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Hoffmann, R. A wiki for the life sciences where authorship matters. Nature Genetics (2008)

Identification of {gamma}-Aminobutyric Acid Receptor- interacting Factor 1 (TRAK2) as a Trafficking Factor for the K+ Channel Kir2.1.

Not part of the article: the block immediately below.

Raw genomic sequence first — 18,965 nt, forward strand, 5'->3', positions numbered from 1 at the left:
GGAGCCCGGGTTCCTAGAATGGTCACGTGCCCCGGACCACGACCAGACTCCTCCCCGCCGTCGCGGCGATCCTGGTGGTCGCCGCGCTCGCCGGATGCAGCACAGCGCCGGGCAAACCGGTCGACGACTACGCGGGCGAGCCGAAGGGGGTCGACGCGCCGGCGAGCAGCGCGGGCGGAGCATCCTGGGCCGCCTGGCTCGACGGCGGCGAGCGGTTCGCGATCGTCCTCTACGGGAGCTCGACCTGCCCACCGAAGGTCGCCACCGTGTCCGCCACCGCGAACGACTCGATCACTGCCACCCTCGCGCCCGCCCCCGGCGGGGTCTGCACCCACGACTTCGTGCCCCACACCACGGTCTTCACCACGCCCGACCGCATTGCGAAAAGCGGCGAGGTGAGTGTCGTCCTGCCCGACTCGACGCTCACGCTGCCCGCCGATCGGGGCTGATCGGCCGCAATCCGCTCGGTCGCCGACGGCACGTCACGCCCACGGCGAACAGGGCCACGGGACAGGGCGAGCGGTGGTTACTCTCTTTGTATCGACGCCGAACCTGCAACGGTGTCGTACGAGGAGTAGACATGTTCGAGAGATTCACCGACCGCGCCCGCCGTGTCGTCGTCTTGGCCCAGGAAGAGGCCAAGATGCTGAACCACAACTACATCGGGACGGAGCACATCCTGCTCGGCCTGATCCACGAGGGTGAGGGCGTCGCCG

To identify proteins that regulate potassium channel activity and expression, we performed functional screening of mammalian cDNA libraries in yeast that express the mammalian K(+) channel Kir2. 1. Growth of Kir2.1-expressing yeast in media with low K(+) concentration is a function of K(+) uptake via Kir2.1 channels. Therefore, the host strain was transformed with a human cDNA library, and cDNA clones that rescued growth at low K(+) concentration were selected. One of these clones was identical to the protein of unknown function isolated previously as gamma-aminobutyric acid receptor-interacting factor 1 (GRIF-1) (Beck, M., Brickley, K., Wilkinson, H., Sharma, S., Smith, M., Chazot, P., Pollard, S., and Stephenson, F. (2002) J. Biol. Chem. 277, 30079-30090). GRIF-1 specifically enhanced Kir2.1-dependent growth in yeast and Kir2.1-mediated (86)Rb(+) efflux in HEK293 cells. Quantitative microscopy and flow cytometry analysis of immunolabeled surface Kir2.1 channel showed that GRIF-1 significantly increased the number of Kir2.1 channels in the plasma membrane of COS and HEK293 cells. Physical interaction of Kir2.1 channel and GRIF-1 was demonstrated by co-immunoprecipitation from HEK293 lysates and yeast two-hybrid assay. In vivo association of Kir2.1 and GRIF-1 was demonstrated by co-immunoprecipitation from brain lysate. Yeast two-hybrid assays showed that an N-terminal region of GRIF-1 interacts with a C-terminal region of Kir2. 1. These results indicate that GRIF-1 binds to Kir2.1 and facilitates trafficking of this channel to the cell surface.[1]


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